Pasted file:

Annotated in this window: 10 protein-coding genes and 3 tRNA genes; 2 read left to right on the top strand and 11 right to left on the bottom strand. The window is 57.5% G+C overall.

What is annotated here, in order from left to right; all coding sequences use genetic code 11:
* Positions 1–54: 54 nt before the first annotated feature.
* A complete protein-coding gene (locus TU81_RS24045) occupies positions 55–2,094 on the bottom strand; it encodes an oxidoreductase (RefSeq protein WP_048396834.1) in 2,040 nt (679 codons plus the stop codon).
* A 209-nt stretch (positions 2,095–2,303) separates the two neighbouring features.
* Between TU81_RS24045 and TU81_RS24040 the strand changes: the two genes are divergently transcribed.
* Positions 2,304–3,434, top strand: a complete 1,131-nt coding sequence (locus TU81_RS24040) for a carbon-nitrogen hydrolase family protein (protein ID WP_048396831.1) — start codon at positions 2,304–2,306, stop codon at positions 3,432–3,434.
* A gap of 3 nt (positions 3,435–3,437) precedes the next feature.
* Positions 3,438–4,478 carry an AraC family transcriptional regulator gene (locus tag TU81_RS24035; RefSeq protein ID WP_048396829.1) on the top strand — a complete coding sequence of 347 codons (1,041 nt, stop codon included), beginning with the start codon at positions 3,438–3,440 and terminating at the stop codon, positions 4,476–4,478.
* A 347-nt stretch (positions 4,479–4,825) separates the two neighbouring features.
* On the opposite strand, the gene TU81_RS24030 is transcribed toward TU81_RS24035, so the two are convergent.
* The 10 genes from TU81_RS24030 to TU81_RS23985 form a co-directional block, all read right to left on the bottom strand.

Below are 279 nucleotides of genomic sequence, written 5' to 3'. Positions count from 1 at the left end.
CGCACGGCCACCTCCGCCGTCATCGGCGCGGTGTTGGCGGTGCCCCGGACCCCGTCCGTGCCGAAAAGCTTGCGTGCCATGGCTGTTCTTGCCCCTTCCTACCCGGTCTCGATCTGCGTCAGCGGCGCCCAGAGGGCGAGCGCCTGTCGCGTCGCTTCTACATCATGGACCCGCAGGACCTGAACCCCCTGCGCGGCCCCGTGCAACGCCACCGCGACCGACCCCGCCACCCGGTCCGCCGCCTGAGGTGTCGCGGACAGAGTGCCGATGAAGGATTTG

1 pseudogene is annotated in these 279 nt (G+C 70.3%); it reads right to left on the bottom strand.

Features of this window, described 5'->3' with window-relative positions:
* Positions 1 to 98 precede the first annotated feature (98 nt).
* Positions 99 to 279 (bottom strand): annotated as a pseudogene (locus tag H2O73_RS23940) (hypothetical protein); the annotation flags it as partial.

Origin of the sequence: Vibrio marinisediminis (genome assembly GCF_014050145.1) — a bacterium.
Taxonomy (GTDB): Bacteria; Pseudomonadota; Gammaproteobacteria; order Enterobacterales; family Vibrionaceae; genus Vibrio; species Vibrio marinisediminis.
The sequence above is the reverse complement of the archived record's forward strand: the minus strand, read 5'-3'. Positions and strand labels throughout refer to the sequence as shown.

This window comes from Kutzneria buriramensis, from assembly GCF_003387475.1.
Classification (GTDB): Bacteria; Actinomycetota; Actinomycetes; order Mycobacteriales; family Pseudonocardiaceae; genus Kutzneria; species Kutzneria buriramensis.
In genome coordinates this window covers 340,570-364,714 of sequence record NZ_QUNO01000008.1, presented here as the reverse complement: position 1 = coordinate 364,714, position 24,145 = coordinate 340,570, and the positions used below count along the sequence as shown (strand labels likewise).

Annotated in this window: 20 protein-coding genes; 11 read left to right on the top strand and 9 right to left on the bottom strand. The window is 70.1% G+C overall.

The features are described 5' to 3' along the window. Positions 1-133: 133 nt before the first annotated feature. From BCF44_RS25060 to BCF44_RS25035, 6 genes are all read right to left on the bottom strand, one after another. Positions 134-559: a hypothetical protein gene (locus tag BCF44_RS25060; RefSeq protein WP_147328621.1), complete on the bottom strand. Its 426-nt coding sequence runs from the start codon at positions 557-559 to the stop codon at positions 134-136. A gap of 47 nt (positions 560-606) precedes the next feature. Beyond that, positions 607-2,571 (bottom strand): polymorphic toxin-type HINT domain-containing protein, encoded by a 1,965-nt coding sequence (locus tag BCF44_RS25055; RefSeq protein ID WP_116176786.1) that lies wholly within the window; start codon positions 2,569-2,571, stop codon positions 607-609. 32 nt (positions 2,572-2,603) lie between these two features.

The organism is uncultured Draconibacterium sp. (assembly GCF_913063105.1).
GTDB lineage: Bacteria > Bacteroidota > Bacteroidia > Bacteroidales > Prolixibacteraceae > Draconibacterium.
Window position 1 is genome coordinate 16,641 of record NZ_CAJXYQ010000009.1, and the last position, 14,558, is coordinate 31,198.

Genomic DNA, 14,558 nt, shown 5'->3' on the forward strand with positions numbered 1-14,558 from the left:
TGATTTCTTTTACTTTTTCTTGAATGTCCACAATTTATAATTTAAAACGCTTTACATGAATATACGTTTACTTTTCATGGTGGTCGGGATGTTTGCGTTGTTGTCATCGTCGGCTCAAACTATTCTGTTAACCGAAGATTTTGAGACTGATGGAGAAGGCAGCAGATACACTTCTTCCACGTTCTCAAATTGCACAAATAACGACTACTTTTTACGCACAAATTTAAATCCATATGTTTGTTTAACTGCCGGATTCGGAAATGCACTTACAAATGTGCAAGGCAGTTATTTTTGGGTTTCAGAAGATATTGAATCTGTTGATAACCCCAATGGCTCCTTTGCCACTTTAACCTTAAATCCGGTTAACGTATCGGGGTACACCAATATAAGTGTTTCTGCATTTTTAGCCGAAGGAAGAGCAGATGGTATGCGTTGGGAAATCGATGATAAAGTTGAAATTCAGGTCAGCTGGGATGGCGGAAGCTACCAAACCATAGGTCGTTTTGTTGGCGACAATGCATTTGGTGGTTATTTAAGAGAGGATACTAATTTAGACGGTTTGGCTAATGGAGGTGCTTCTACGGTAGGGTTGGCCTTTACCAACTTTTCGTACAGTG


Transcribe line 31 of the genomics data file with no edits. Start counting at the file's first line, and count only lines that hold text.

TGATTTCTTTTACTTTTTCTTGAATGTCCACAATTTATAATTTAAAACGCTTTACATGAATATACGTTTACTTTTCATGGTGGTCGGGATGTTTGCGTTGTTGTCATCGTCGGCTCAAACTATTCTGTTAACCGAAGATTTTGAGACTGATGGAGAAGGCAGCAGATACACTTCTTCCACGTTCTCAAATTGCACAAATAACGACTACTTTTTACGCACAAATTTAAATCCATATGTTTGTTTAACTGCCGGATTCGGAAATGCACTTACAAATGTGCAAGGCAGTTATTTTTGGGTTTCAGAAGATATTGAATCTGTTGATAACCCCAATGGCTCCTTTGCCACTTTAACCTTAAATCCGGTTAACGTATCGGGGTACACCAATATAAGTGTTTCTGCATTTTTAGCCGAAGGAAGAGCAGATGGTATGCGTTGGGAAATCGATGATAAAGTTGAAATTCAGGTCAGCTGGGATGGCGGAAGCTACCAAACCATAGGTCGTTTTGTTGGCGACAATGCATTTGGTGGTTATTTAAGAGAGGATACTAATTTAGACGGTTTGGCTAATGGAGGTGCTTCTACGGTAGGGTTGGCCTTTACCAACTTTTCGTACAGTG